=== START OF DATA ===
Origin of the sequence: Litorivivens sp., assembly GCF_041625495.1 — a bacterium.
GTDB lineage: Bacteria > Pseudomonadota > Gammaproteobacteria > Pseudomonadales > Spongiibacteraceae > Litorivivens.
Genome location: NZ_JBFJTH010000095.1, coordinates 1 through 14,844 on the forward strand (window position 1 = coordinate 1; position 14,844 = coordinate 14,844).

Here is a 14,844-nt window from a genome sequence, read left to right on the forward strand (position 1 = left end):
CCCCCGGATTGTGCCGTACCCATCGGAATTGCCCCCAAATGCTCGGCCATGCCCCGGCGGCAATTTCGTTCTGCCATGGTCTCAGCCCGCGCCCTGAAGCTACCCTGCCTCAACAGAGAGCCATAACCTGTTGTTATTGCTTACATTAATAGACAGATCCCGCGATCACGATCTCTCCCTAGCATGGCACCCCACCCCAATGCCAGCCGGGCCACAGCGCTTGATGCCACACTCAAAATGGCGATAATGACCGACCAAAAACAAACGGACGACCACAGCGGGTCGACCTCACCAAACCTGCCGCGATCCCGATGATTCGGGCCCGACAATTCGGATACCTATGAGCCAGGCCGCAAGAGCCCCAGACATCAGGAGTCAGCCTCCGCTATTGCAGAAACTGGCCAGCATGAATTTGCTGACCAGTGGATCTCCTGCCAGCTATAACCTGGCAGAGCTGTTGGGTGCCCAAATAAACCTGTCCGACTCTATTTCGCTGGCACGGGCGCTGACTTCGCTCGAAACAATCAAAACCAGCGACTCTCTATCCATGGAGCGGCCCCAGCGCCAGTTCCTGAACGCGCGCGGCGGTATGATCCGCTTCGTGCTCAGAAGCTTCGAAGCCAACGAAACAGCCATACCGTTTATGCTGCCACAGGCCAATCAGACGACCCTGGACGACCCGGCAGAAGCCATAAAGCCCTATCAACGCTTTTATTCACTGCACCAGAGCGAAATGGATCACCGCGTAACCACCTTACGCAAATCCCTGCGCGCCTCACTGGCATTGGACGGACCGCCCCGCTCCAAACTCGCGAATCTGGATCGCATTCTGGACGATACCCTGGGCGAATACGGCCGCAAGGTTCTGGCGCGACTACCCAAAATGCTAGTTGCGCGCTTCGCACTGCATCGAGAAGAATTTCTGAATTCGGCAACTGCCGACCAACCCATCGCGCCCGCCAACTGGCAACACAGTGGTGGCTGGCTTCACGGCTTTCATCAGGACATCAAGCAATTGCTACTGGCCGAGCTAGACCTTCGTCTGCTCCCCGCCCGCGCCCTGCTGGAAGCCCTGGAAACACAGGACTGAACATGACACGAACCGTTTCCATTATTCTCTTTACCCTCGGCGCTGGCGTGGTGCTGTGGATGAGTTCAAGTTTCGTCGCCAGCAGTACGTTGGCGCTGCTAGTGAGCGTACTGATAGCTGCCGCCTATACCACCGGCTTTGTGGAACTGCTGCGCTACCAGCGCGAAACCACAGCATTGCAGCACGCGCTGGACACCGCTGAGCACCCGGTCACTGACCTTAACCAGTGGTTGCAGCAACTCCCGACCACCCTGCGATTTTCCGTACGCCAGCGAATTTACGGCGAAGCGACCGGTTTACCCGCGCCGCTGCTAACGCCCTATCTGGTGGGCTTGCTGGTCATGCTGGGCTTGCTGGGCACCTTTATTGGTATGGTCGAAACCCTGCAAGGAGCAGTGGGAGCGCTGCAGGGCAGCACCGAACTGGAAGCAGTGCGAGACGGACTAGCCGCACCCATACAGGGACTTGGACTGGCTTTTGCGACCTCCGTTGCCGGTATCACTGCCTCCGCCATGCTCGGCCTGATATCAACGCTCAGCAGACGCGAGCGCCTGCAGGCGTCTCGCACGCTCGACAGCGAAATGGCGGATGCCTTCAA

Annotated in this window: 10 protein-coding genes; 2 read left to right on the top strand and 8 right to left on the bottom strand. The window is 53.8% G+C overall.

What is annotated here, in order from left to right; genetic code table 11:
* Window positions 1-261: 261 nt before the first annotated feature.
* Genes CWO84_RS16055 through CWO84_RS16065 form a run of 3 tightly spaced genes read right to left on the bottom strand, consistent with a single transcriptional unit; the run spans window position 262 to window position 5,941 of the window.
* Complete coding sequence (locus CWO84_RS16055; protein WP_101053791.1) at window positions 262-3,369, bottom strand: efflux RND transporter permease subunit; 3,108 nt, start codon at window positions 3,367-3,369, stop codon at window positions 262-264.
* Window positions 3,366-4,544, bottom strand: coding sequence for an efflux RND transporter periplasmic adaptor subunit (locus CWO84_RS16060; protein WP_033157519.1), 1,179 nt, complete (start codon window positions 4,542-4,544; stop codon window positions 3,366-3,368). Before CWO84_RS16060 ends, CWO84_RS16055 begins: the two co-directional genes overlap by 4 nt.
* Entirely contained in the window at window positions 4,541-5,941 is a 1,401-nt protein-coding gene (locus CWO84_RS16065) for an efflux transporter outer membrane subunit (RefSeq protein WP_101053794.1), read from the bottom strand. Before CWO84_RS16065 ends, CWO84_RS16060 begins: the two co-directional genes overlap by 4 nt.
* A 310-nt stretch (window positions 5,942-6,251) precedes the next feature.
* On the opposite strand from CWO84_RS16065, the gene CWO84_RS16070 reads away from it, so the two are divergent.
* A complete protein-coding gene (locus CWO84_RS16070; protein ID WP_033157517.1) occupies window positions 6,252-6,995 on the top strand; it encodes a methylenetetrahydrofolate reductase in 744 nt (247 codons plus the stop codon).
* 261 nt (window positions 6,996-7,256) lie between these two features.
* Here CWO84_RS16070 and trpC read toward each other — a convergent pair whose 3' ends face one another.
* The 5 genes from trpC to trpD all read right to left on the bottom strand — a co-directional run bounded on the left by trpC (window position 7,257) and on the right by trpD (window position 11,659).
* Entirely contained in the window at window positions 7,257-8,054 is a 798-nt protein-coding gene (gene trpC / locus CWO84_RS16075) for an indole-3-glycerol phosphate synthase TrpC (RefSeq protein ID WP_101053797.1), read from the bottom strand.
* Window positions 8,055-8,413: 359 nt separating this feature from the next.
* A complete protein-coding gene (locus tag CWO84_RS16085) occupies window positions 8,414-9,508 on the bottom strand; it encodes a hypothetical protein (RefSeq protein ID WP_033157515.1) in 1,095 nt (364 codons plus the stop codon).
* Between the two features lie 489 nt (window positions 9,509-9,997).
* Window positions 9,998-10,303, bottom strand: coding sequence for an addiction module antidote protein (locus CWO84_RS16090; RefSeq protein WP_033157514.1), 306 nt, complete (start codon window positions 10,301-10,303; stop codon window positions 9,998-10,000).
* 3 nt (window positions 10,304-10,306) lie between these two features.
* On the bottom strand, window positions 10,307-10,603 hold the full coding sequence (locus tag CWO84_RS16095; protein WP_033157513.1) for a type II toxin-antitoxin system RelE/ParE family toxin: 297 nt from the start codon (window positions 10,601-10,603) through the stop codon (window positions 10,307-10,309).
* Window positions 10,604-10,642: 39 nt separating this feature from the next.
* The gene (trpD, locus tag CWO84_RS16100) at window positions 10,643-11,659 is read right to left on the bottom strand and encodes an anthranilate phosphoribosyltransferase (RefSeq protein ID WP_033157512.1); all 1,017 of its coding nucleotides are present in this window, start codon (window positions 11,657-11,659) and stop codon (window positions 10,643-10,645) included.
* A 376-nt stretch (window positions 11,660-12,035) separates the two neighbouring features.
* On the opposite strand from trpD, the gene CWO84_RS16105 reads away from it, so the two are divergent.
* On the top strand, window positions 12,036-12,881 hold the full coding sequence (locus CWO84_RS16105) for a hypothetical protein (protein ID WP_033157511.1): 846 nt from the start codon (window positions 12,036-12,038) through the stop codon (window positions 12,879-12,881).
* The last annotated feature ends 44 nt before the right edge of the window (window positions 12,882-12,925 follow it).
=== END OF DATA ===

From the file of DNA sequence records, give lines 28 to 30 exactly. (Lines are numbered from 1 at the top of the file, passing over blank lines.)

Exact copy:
* A 376-nt stretch (window positions 11,660-12,035) separates the two neighbouring features.
* On the opposite strand from trpD, the gene CWO84_RS16105 reads away from it, so the two are divergent.
* On the top strand, window positions 12,036-12,881 hold the full coding sequence (locus CWO84_RS16105) for a hypothetical protein (protein ID WP_033157511.1): 846 nt from the start codon (window positions 12,036-12,038) through the stop codon (window positions 12,879-12,881).